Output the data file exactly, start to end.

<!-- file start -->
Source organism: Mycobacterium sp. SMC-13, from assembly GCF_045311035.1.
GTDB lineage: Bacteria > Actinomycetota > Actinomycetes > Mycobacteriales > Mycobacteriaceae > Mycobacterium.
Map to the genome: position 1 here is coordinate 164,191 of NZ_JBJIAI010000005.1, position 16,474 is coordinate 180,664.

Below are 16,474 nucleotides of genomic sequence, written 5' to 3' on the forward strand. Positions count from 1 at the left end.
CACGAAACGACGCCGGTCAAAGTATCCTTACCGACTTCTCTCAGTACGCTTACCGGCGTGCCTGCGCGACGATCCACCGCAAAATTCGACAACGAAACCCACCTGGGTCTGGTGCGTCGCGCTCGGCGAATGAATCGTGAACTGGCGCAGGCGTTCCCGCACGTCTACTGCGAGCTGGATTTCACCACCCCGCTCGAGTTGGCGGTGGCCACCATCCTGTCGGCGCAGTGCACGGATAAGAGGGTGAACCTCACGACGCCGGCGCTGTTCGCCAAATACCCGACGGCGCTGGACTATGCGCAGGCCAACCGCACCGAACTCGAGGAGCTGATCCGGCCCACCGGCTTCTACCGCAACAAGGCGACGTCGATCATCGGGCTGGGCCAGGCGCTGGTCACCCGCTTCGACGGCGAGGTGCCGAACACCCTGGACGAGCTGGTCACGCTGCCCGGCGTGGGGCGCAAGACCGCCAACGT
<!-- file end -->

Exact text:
Source organism: Mycobacterium sp. SMC-13, from assembly GCF_045311035.1.
GTDB lineage: Bacteria > Actinomycetota > Actinomycetes > Mycobacteriales > Mycobacteriaceae > Mycobacterium.
Map to the genome: position 1 here is coordinate 164,191 of NZ_JBJIAI010000005.1, position 16,474 is coordinate 180,664.

Below are 16,474 nucleotides of genomic sequence, written 5' to 3' on the forward strand. Positions count from 1 at the left end.
CACGAAACGACGCCGGTCAAAGTATCCTTACCGACTTCTCTCAGTACGCTTACCGGCGTGCCTGCGCGACGATCCACCGCAAAATTCGACAACGAAACCCACCTGGGTCTGGTGCGTCGCGCTCGGCGAATGAATCGTGAACTGGCGCAGGCGTTCCCGCACGTCTACTGCGAGCTGGATTTCACCACCCCGCTCGAGTTGGCGGTGGCCACCATCCTGTCGGCGCAGTGCACGGATAAGAGGGTGAACCTCACGACGCCGGCGCTGTTCGCCAAATACCCGACGGCGCTGGACTATGCGCAGGCCAACCGCACCGAACTCGAGGAGCTGATCCGGCCCACCGGCTTCTACCGCAACAAGGCGACGTCGATCATCGGGCTGGGCCAGGCGCTGGTCACCCGCTTCGACGGCGAGGTGCCGAACACCCTGGACGAGCTGGTCACGCTGCCCGGCGTGGGGCGCAAGACCGCCAACGT